Sheppard Mullin Scores Appeals Court Win For BJ’S Restaurants
Sheppard Mullin successfully represented BJ’s Restaurants in an appeal in the Court of Appeal, Third Appellate District. The court found that BJ’s Restaurants did not need to reimburse its employees for the cost of slip-resistant shoes that the company required its employees to wear when performing work duties. The Court of Appeal affirmed the trial court’s summary judgment order in its entirety, bringing to conclusion a five-year litigation battle.
In an interesting twist on the oral arguments, this case was selected for participation in the Court of Appeal, Third Appellate District’s award-winning community outreach program, in which oral argument was ordered to occur in front of more than 500 high school seniors, faculty, and government officials (and the entire appellate panel) in Red Bluff, CA. (Click here to read the California Courts of Appeal press release about the program.)
The Sheppard Mullin team, led by partner Matt Sonne, included partner Justine Phillips; and associate Jason Guyser.
Background on the Case
From approximately April 2011 to April 2013, plaintiff Kristina Townley worked as a server at one of BJ’s Restaurants’ locations. To avoid slip and fall accidents, BJ’s required its restaurant employees to wear black, slip-resistant, closed-toe shoes. Employees were not required to wear a specific brand, style or design of shoes. Employees were permitted to wear their shoes outside of work. During her employment, Townley purchased a pair of shoes in compliance with BJ’s policy. Pursuant to its policy and practice, BJ’s did not reimburse Townley for the cost of the shoes.
In April 2014, Townley filed a class and representative action against BJ’s seeking reimbursement for the cost of the shoes as well as penalties under PAGA. In October 2015, Townley amended her complaint removing the class claims and solely sought PAGA penalties based on BJ’s failure to reimburse for the cost of the shoes. Townley alleged BJ’s was required to reimburse employees for the cost of a required safety item under Labor Code sections 6401 and 6403. Townley also alleged BJ’s was required to reimburse employees under Labor Code section 2802 because the shoes were a necessary business expense.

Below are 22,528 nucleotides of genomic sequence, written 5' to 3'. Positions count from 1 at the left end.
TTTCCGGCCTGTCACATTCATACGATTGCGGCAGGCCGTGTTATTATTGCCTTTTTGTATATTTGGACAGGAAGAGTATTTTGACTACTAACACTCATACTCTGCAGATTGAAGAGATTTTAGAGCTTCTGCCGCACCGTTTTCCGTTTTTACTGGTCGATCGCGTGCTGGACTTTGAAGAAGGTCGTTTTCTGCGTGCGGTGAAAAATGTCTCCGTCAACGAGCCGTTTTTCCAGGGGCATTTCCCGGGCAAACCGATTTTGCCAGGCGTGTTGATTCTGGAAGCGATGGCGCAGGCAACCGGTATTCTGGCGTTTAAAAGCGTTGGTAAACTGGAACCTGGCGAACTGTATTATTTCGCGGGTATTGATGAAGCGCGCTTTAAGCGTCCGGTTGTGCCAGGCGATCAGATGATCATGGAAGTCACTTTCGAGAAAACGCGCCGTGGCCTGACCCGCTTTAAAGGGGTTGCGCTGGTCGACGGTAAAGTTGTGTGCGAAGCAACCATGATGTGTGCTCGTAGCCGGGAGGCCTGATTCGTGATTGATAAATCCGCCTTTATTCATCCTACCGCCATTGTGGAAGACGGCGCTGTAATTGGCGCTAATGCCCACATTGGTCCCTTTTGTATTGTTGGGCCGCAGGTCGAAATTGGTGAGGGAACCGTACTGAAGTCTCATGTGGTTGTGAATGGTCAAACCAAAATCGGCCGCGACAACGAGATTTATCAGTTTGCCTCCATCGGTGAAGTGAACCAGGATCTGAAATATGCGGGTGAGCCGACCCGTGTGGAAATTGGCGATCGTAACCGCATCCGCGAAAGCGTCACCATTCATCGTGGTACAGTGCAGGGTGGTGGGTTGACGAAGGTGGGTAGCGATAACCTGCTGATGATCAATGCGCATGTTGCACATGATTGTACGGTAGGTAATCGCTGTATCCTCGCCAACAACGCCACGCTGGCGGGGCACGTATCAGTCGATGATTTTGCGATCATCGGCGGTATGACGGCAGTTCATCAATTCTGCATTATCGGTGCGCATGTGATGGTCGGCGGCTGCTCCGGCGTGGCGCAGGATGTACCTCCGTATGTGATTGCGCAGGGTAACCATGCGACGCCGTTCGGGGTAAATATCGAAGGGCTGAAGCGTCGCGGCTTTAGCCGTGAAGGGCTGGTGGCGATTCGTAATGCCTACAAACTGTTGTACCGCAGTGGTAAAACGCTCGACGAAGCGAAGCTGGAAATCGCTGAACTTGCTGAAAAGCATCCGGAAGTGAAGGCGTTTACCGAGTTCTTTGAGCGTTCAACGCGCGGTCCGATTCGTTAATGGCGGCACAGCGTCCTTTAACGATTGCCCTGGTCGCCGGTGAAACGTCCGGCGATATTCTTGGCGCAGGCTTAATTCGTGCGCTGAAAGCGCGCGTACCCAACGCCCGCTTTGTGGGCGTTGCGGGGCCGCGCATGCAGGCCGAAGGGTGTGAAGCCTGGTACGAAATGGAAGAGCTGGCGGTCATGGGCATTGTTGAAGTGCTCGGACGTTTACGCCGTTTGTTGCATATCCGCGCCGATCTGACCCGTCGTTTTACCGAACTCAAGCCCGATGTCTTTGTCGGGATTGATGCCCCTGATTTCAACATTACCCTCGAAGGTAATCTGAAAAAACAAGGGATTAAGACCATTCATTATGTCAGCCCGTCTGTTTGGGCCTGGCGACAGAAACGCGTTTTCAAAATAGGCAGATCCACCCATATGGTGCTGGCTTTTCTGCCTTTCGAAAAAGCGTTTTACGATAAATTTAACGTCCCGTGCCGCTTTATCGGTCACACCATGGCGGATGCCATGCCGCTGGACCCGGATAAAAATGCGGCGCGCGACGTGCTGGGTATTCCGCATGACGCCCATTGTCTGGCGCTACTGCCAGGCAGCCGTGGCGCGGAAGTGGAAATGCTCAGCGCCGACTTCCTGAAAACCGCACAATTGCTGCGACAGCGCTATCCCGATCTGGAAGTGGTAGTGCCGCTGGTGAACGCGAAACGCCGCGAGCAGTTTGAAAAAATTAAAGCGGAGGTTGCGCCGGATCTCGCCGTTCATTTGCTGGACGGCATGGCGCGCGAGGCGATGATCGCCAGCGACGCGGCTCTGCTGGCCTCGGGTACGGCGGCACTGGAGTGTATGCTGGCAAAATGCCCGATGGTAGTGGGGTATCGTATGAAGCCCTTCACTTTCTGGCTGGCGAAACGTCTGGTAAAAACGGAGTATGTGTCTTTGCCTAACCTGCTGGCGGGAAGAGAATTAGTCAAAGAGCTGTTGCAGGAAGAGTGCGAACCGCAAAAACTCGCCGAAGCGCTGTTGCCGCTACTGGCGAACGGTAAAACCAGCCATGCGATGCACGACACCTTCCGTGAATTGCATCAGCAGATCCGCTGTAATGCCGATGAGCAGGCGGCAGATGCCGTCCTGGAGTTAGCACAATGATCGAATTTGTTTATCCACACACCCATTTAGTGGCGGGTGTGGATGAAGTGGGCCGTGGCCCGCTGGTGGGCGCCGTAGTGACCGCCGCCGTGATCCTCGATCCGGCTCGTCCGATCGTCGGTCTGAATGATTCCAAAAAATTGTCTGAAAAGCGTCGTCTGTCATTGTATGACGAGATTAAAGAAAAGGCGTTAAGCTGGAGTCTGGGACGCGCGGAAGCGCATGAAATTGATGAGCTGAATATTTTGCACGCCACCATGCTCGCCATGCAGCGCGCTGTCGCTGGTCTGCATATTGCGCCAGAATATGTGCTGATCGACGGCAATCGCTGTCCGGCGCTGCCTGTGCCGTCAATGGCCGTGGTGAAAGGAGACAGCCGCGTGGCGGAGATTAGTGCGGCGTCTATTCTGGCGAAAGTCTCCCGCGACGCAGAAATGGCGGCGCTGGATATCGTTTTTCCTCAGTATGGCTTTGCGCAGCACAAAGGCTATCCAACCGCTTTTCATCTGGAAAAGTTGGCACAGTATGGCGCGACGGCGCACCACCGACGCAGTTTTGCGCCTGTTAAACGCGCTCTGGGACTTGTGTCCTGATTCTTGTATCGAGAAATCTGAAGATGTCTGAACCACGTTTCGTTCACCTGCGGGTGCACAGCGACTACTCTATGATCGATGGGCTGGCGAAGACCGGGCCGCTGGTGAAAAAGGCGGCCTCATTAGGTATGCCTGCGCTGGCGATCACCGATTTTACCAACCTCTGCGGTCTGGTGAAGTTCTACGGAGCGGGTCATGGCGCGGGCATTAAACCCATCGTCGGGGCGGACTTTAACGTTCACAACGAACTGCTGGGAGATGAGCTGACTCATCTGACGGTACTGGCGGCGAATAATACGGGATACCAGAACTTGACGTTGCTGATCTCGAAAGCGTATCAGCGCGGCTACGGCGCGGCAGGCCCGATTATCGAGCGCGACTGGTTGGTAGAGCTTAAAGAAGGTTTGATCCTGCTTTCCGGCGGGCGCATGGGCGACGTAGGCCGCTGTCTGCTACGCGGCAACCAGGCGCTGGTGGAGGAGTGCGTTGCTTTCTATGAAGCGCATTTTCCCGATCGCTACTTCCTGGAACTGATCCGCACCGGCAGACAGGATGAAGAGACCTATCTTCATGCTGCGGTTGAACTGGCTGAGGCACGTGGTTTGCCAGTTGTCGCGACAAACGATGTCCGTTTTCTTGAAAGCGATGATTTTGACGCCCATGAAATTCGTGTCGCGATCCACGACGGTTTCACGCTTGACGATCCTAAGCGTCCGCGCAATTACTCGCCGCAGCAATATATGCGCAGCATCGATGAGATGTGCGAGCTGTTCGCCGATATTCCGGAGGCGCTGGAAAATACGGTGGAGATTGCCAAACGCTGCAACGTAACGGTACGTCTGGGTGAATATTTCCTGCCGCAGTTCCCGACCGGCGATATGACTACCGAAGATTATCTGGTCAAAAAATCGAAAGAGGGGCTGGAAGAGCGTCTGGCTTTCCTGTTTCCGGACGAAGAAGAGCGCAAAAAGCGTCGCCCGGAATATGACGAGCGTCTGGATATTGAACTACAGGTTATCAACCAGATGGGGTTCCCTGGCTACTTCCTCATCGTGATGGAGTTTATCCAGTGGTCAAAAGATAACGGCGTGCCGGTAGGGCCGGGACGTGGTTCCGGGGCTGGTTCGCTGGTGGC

BJ’s filed a motion for summary judgment on the grounds that it was not required to reimburse employees for the costs of such shoes under the Labor Code. In opposing the motion, Townley abandoned her theory that she was entitled to reimbursement under Labor Code sections 6401 and 6403 and solely argued that she was entitled to reimbursement under Labor Code section 2802. BJ’s argued that it was not required to reimburse employees for the costs of non-uniform work clothing under California law. The trial court granted BJ’s motion for summary judgment. The Court of Appeal affirmed the order concluding that the shoes were not a “necessary expenditure” within the meaning of Labor Code section 2802. The shoes were not part of a “uniform” as that term is defined under California law and were generally usable in the restaurant occupation. Accordingly, BJ’s was not required to pay for the costs of such shoes.